post #22 of 40
Quote:
Originally Posted by dak4n6 View Post

Gd, I agree with you, but I think you are unintentionally arguing against any differences between blades and GIs. IE, if it's all about the swing, what does it matter what kind of hunk of metal is at the end of the shaft?

 

In my experience, most misses are chunks or thins, which no amount of GI is going to change (yes I know about sole/turf interaction, but when you hit 1" behind the ball no amount of width/cambering/radiusing/chamfering is going put lipstick on that pig). The next most common miss is the bananna slice or duck hook, and those are issues of swing path and clubface orientation, and again, no amount of cavity/inverted cone/COG manipulation is going to turn OTT open face contact into ITO square face contact. So, why not go with clubs that will at least feel great and give you intimate feedback?

Yeah, that's about right.  Well, I'm not arguing against any differences, but to me, there is only one that matters a lot, and those are misses on the toe.  We both agree, any ball flight issues (slices, hooks) are attributable to the swing, not the club.  We also agree that fat shots and thin shots are always going to be fat and thin no matter which club you are using.  I also believe that you're never going to go wrong (or at least find any differences between clubs) when you're missing heel side.  Heck, there are pros that intentionally hit the ball a little heel side of center (wasn't Hogan one of those??) so as long as you're not hitting shanks, you're fine with any club.  And shanks are shanks with any club too.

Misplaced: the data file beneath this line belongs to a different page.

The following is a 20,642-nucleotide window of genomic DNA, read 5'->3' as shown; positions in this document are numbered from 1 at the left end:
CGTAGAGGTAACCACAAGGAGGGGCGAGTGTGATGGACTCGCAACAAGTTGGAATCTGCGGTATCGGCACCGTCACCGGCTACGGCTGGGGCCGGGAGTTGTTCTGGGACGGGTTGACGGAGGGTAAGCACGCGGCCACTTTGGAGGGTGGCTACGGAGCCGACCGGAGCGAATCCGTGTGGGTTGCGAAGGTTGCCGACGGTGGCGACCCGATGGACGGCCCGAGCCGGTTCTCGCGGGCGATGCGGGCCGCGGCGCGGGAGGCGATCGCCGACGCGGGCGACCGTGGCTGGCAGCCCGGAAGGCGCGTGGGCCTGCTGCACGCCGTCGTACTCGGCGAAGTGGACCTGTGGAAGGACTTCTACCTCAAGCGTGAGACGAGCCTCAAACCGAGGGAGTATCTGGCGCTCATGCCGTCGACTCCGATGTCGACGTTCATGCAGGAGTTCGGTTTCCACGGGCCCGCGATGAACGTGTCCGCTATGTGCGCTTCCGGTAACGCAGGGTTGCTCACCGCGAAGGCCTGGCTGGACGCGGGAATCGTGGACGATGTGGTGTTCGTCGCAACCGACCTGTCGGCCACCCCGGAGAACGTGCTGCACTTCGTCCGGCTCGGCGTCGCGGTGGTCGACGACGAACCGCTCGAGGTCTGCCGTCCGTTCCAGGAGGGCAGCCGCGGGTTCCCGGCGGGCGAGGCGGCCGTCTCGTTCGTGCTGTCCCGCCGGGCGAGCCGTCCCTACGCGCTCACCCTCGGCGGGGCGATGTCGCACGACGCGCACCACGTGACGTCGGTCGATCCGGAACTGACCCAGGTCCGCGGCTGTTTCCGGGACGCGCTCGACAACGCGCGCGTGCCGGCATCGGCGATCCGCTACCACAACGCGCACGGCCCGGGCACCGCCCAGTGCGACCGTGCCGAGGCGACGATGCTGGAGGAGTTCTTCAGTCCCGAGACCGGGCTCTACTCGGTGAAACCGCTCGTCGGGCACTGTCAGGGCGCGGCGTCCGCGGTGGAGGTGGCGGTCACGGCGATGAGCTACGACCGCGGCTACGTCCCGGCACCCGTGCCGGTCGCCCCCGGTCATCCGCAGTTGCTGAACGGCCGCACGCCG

But if you ever miss out towards the toe, then that's where you'll see a big difference between the two.  And this is where I think it's cheating to call my i20s "players" irons, because they don't fit the mold.  Here's an example that happened yesterday (and happens pretty much every time I practice) ... I hit a 9 iron that travels 140 instead of 150, and feels solid.  A miss, but not a bad miss, by any means.  I look down at the club, and there is (I shit you not) a mark from the range ball on the club that is partially off the end of the grooves.  When I hit shots like that with my old DCIs (which are cavity backs) the club would rattle, the ball would go 70 yards instead of 140, and my hands would hurt.

 

One other downside of SGI clubs for better players would be that you might hit the ball too high.  Of course, that kind of stuff can be counteracted by different shafts and tweaking lofts too.

post #23 of 40

I think the one issue that better players might have with a GI club is trajectory... the CG of most GI clubs is very low to help players get the ball up into the air easily; when you don't need this help you may end up finding the ball going higher than you want.